President Donald Trump is expected to restrict the issuing of visas to people from seven Middle East and north African countries—of which his military is currently bombing four, as shown in these infographics created by Statista.
Mr Trump tweeted he was planning a "big day" on national security matters on Wednesday and is also thought to be preparing to ban Syrian refugees from entering the US, until the State and Homeland Security departments finalise a new, stricter vetting process.
Countries subject to the temporary visa restrictions are said to be Iraq, Syria, Libya, Yemen, Iran, Sudan and Somalia. The US military is fighting Isis terrorists in the first four states, and carried out an airstrike in Somalia as recently as September last year.
Nihad Awad, the national executive director at the Council on American-Islamic Relations, condemned the initial media reports of President Trump’s immigration orders.
"These [executive orders] will not make our nation safer," he tweeted on Tuesday night, "rather they will make it more fearful and less welcoming."
Stephen Legomsky, who was chief counsel at US Citizenship and Immigration Services in the Obama administration, told Reuters the president had the authority to limit refugee admissions and the issuance of visas to specific countries if the administration determined it was in the public’s interest.
He said: "It would be exactly within his legal rights. But from a policy standpoint, it would be terrible idea because there is such an urgent humanitarian need right now for refugees."
The US is currently trying to retake the city of Mosul from Isis. Iraqi troops, Kurdish forces and Shia militias have advanced through much of the city's east, regaining control of key local government buildings and the city’s university on Friday, but areas to the west of the river Tigris remains under Isis control.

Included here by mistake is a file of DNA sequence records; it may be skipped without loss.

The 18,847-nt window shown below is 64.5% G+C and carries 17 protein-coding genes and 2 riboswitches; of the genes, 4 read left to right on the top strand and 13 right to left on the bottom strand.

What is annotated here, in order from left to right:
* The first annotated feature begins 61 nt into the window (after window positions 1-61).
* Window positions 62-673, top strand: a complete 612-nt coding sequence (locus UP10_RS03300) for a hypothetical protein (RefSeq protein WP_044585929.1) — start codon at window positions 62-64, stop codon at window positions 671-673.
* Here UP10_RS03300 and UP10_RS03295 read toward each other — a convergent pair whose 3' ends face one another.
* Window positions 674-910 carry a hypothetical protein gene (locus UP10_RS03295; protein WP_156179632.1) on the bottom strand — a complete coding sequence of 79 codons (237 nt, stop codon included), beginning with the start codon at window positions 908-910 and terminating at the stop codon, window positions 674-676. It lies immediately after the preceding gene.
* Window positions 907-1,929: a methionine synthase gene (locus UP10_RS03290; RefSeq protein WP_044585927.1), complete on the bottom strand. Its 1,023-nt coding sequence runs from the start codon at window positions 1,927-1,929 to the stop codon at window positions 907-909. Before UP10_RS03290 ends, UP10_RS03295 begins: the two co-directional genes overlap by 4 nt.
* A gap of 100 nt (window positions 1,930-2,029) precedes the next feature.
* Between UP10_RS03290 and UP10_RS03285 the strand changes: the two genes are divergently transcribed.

About 1.5 million civilians were living in the city when the operation to retake it began in October, according to UN figures, and 400,000 have now been freed.
More than 100 Islamist fighters were killed by US air strikes on a training camp in Syria as American forces expanded their assault beyond Isis on Thursday.
The Department of Defence said warplanes and drones were involved the operation on the Shaykh Sulayman camp in northern Syria, on the last day of Barack Obama’s presidency.
Tens of thousands of people have been killed in the Syrian civil war and millions more have fled the country or been displaced internally amid the destruction of major cities.
US stealth bombers recently carried out strikes against Isis fighters who had fled their former stronghold of Sirte, and who officials said were plotting terror attacks against Europe.
Ashton Carter, the outgoing US defence secretary, said initial estimates suggested more than 80 fighters were killed.
Isis expanded into Libya in the chaos that followed the ouster and assassination of former dictator Muammar Gadaffi.
The US has carried out drone strikes in the nation, aimed at al-Qaeda militants
The latest of these strikes were carried out on Friday, Saturday and Sunday, killing a handful of al Qaeda militants, according to the Pentagon.
The strikes were aimed at al-Qaeda in the Arabian Peninsula (AQAP), and were the first such strikes to take place under President Donald Trump.
The strikes, which were later confirmed by the Pentagon, did not require Trump to sign off on them. Under then-President Barack Obama, the authority to order such strikes in Yemen was devolved to the four-star commander of US Central Command, Gen. Joseph Votel.
The strikes killed five al-Qaeda operatives and took place in the town of al Bayda, according to Pentagon spokesman US Navy Capt. Jeff Davis.
Outside of US activity, the United Nations has said the civilian death toll in Yemen's nearly two-year conflict has reached 10,000, with 40,000 others wounded.
The conflict pits Shiite Houthi rebels and allied forces against a Saudi-led coalition of nations. The coalition began an air campaign in March 2015 to restore the internationally recognised government that fled the country after Houthis seized the capital.
Preparations for Mr Trump's promised border wall are also expected to get under way on Wednesday. He tweeted: "Big day planned on NATIONAL SECURITY tomorrow. Among many other things, we will build the wall!"Reuse content